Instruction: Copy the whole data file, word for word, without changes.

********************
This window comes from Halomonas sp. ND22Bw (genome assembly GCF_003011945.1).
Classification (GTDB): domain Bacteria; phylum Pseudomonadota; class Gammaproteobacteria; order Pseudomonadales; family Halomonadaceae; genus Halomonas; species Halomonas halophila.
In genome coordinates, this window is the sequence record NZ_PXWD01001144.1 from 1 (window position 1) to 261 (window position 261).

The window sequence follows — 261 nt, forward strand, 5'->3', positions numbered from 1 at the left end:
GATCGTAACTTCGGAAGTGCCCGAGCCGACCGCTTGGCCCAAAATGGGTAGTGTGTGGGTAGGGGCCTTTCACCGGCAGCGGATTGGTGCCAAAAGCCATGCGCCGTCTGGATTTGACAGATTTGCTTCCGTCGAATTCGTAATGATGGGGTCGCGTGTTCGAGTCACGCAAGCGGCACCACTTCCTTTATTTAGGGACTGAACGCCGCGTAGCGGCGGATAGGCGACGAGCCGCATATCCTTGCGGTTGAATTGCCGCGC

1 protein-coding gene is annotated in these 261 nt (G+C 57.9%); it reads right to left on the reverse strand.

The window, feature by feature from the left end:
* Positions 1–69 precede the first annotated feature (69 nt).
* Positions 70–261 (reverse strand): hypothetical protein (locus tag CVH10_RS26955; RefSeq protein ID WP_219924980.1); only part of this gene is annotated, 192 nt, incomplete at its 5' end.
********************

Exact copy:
This window comes from Halomonas sp. ND22Bw (genome assembly GCF_003011945.1).
Classification (GTDB): domain Bacteria; phylum Pseudomonadota; class Gammaproteobacteria; order Pseudomonadales; family Halomonadaceae; genus Halomonas; species Halomonas halophila.
In genome coordinates, this window is the sequence record NZ_PXWD01001144.1 from 1 (window position 1) to 261 (window position 261).

The window sequence follows — 261 nt, forward strand, 5'->3', positions numbered from 1 at the left end:
GATCGTAACTTCGGAAGTGCCCGAGCCGACCGCTTGGCCCAAAATGGGTAGTGTGTGGGTAGGGGCCTTTCACCGGCAGCGGATTGGTGCCAAAAGCCATGCGCCGTCTGGATTTGACAGATTTGCTTCCGTCGAATTCGTAATGATGGGGTCGCGTGTTCGAGTCACGCAAGCGGCACCACTTCCTTTATTTAGGGACTGAACGCCGCGTAGCGGCGGATAGGCGACGAGCCGCATATCCTTGCGGTTGAATTGCCGCGC

1 protein-coding gene is annotated in these 261 nt (G+C 57.9%); it reads right to left on the reverse strand.

The window, feature by feature from the left end:
* Positions 1–69 precede the first annotated feature (69 nt).
* Positions 70–261 (reverse strand): hypothetical protein (locus tag CVH10_RS26955; RefSeq protein ID WP_219924980.1); only part of this gene is annotated, 192 nt, incomplete at its 5' end.